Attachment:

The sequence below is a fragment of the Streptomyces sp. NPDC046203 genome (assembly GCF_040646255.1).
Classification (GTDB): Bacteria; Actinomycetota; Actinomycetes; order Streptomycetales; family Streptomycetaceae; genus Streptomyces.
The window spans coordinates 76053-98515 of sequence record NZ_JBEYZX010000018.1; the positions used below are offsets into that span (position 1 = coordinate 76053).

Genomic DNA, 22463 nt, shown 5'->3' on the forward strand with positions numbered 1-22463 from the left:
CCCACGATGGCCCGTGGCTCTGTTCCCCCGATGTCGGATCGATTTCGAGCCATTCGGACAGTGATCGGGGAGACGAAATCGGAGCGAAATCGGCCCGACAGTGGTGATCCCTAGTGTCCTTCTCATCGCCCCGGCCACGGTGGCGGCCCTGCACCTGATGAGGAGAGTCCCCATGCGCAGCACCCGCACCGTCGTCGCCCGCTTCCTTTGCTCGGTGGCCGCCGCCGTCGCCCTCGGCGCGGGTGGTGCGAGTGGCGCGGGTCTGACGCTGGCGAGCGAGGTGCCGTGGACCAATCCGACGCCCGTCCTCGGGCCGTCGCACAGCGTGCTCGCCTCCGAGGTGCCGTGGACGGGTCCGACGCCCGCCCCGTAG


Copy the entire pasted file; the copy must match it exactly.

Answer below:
The sequence below is a fragment of the Streptomyces sp. NPDC046203 genome (assembly GCF_040646255.1).
Classification (GTDB): Bacteria; Actinomycetota; Actinomycetes; order Streptomycetales; family Streptomycetaceae; genus Streptomyces.
The window spans coordinates 76053-98515 of sequence record NZ_JBEYZX010000018.1; the positions used below are offsets into that span (position 1 = coordinate 76053).

Genomic DNA, 22463 nt, shown 5'->3' on the forward strand with positions numbered 1-22463 from the left:
CCCACGATGGCCCGTGGCTCTGTTCCCCCGATGTCGGATCGATTTCGAGCCATTCGGACAGTGATCGGGGAGACGAAATCGGAGCGAAATCGGCCCGACAGTGGTGATCCCTAGTGTCCTTCTCATCGCCCCGGCCACGGTGGCGGCCCTGCACCTGATGAGGAGAGTCCCCATGCGCAGCACCCGCACCGTCGTCGCCCGCTTCCTTTGCTCGGTGGCCGCCGCCGTCGCCCTCGGCGCGGGTGGTGCGAGTGGCGCGGGTCTGACGCTGGCGAGCGAGGTGCCGTGGACCAATCCGACGCCCGTCCTCGGGCCGTCGCACAGCGTGCTCGCCTCCGAGGTGCCGTGGACGGGTCCGACGCCCGCCCCGTAG